The Independent Student Newspaper of St. John's University

The Torch

The Independent Student Newspaper of St. John's University

The Torch

The Independent Student Newspaper of St. John's University

The Torch

Mitch’s Pitch: A Little Respect: S’il Vous Plait

It’s my last week as sports editor. I have mixed feelings, but I won’t get into those because you could probably care less about how I feel.

However, you should know that I’m not the only one with conflicted thoughts right now. The St. John’s athletic community, at this very moment, is doing its best to digest that, once again, the women’s basketball team has outshined this University’s hardwood heroes; aka Steve Lavin’s men’s basketball team (and please don’t bring up Sir’Dom’s buzzer beater.
It was the NIT, man. Kudos to Dom, though. ‘Twas a beautiful shot).

While the men’s team lost their top scorer and five straight games until Dom’s LeBron-esque moment (yeah, I said LeBron, not MJ), the women have won eight of their last ten, all despite being without one of their most influential veteran players, senior Eugeneia McPherson, who suffered an ACL tear in November.

But what does this mean for St. John’s? How is the University community supposed to react to success and failure when they intertwine so perfectly?

It’s obvious that men’s basketball is the main priority on this campus, but does the sustained success of the women’s program signal that there should be a bit more parity when comparing the two teams, or should we just sit on the sidelines of the NCAA Tournament for a couple of weeks, applaud Joe Tartamella and his team’s success, then focus our attention back to the men and Lavin’s recruiting pursuits once March is over?

Some say we should – but I don’t agree.

There’s a very fine line here. Unless the women’s program wins three straight national championships, men’s basketball will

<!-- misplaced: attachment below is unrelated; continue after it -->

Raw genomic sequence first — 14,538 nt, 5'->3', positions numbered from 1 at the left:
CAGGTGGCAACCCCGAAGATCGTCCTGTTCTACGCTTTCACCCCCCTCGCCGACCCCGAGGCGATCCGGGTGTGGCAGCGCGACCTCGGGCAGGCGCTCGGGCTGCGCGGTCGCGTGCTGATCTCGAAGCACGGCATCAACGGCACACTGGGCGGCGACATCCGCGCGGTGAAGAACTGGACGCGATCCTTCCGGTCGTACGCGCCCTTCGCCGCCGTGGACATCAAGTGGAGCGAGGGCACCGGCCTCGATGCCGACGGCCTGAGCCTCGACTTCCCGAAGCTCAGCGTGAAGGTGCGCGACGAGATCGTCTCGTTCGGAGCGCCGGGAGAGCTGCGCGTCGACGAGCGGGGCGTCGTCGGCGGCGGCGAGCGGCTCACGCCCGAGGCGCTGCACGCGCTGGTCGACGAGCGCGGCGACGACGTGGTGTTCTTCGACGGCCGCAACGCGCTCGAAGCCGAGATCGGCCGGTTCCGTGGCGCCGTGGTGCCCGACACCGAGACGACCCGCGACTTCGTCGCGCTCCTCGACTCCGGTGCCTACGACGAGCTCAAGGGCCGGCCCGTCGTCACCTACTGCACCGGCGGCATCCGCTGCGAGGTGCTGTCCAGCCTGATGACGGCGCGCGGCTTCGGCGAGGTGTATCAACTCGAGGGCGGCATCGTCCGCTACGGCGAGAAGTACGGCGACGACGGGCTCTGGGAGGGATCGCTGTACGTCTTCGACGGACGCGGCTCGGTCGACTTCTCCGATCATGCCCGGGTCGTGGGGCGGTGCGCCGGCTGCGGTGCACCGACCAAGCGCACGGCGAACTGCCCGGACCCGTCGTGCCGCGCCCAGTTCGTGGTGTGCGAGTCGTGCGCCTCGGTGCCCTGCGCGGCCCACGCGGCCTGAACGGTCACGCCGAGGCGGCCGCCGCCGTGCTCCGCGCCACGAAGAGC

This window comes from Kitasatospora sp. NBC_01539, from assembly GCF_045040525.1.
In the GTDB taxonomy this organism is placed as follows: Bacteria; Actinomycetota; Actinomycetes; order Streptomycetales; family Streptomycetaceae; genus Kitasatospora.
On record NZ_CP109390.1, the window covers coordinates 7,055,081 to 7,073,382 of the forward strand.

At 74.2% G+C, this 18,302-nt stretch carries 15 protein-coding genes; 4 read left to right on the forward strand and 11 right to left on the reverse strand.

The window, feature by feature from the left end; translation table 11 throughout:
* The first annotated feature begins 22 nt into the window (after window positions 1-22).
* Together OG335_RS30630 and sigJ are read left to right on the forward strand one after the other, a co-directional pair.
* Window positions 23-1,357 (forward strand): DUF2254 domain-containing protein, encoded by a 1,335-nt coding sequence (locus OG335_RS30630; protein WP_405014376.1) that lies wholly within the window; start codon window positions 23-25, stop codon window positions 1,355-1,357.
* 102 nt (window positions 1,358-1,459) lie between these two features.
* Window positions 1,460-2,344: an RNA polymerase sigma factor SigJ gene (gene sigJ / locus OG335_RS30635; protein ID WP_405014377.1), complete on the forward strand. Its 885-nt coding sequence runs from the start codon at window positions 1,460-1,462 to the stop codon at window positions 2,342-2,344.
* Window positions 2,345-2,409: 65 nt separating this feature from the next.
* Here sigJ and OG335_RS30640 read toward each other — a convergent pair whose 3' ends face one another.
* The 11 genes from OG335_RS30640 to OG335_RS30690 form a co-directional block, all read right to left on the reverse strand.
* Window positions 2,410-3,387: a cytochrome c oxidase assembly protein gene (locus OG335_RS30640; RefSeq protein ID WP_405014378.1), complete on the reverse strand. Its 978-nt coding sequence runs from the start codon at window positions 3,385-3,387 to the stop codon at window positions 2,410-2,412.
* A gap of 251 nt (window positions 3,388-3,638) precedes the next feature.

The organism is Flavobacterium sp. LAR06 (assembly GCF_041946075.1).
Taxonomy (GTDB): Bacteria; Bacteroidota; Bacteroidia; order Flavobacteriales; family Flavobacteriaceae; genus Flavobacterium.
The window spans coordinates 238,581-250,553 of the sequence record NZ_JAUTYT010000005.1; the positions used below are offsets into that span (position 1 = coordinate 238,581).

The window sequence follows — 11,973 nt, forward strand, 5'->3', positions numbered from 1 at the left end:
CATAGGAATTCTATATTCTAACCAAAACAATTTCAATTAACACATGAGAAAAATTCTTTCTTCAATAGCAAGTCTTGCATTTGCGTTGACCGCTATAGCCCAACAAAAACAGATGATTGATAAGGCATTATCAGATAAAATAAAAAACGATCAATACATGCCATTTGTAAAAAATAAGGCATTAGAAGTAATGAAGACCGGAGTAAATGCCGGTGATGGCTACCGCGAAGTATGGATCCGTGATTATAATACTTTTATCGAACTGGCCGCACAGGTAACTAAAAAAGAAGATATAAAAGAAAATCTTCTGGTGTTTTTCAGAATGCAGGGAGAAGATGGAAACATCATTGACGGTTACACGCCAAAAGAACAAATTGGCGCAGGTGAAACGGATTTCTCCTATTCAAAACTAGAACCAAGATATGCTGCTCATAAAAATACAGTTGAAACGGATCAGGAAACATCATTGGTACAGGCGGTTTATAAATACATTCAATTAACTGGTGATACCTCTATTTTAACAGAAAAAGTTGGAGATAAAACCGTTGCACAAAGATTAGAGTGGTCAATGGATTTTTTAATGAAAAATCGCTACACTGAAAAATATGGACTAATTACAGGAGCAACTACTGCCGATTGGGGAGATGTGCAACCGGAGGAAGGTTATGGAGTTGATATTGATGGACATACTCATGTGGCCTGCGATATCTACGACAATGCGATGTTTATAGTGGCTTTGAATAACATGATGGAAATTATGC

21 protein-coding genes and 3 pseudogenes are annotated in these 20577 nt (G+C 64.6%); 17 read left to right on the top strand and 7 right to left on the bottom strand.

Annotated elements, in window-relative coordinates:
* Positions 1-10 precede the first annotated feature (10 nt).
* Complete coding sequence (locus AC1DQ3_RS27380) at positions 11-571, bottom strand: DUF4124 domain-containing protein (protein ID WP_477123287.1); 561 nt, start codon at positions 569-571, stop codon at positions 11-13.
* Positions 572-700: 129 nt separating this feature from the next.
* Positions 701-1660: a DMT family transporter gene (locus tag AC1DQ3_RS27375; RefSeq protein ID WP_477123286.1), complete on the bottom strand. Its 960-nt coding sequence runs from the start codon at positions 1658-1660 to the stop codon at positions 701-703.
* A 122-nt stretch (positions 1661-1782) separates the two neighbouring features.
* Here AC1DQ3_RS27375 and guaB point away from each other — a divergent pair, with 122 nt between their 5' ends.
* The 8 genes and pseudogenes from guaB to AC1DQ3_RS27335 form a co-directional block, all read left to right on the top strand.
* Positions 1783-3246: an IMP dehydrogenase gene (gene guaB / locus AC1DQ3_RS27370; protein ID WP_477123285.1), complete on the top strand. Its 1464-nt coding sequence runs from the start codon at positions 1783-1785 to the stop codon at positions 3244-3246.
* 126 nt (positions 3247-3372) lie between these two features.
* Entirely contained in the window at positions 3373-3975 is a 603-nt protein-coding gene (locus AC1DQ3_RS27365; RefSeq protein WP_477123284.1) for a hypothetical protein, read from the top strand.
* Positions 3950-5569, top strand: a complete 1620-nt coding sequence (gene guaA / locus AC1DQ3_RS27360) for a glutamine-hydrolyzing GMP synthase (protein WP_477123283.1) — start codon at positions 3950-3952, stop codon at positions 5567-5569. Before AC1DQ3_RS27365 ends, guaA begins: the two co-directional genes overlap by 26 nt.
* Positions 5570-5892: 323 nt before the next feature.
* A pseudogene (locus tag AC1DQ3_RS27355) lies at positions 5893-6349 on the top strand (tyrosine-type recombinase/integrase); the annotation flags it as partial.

continue to rule St. John’s. And even if the women pull off a miraculous three-peat at some point in the near future, the men’s program will still receive more attention from media and fans alike.

There has to be a way to achieve a sustained support system for women’s basketball other than the many, but short-lived congratulatory messages they receive each year they qualify for the NCAA Tournament.

But how do we achieve sustained support when society states that men’s sports take priority over women’s? Yeah, it’s a sobering truth – so how do we sidestep the issue?

Well, the first step is simply choosing to go out support the team. Slide off your couch, put on that trusty old red St. John’s t-shirt you got orientation week of your freshman year and take that ten-minute walk to Carnesecca Arena.

They say the first step is the hardest, so once you physically get yourself to the game, the toughest part is over – at that point, when you’re inside the comfy confines of the arena, everything will come together. I mean, you’ll be at an NCAA tournament game, for the love of Manchester United! If you can’t get hyped up for that, you’re not a sports fan.

Once you’re at the game, the rest is up to the team. But think about it: more fans=a better atmosphere. A better atmosphere=more adrenaline for the players to run on. More adrenaline for the players to run on=a better performance. A better performance=victory, sweet victory.

It’s simple math, people (not that I’m good at math or anything) – the more fans that show up to Carnesecca Arena on Sunday will increase the team’s chances of winning. And what increases fandom more than winning? Absolutely nothing.
When’s the next time we’ll see one of our basketball teams play on campus in the NCAA Tournament? Maybe never!

At this point, you should check your opinions at the doors of the arena, pop a squat in a red seat and enjoy watching history.

You’ve got one life, man (and woman)! Go and support Tartamella and co. on Sunday. And maybe, just maybe, the support you show this weekend will help generate more of the respect that a team that has reached four consecutive NCAA Tournaments deserves.

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About the Contributor
Mitchell Petit-Frere, Managing Editor
Contact: [email protected]. Mitch likes Cristiano Ronaldo. Other than that, he’s been a great Sports Editor the past year. Mitch came in as the biggest question mark, with only half a year of experience as a staff writer and fresh from a semester abroad where he picked up weird fashion trends like scarves in the summer. He quickly answered any questions about whether he was up to the task, improving the sports section in every facet, while adding a unique voice in his columns. Now, as managing editor, I’m sure he’ll bring that same perspective and quality to the paper as a whole. — Mike Cunniff Editor-in-Chief, Emeritus

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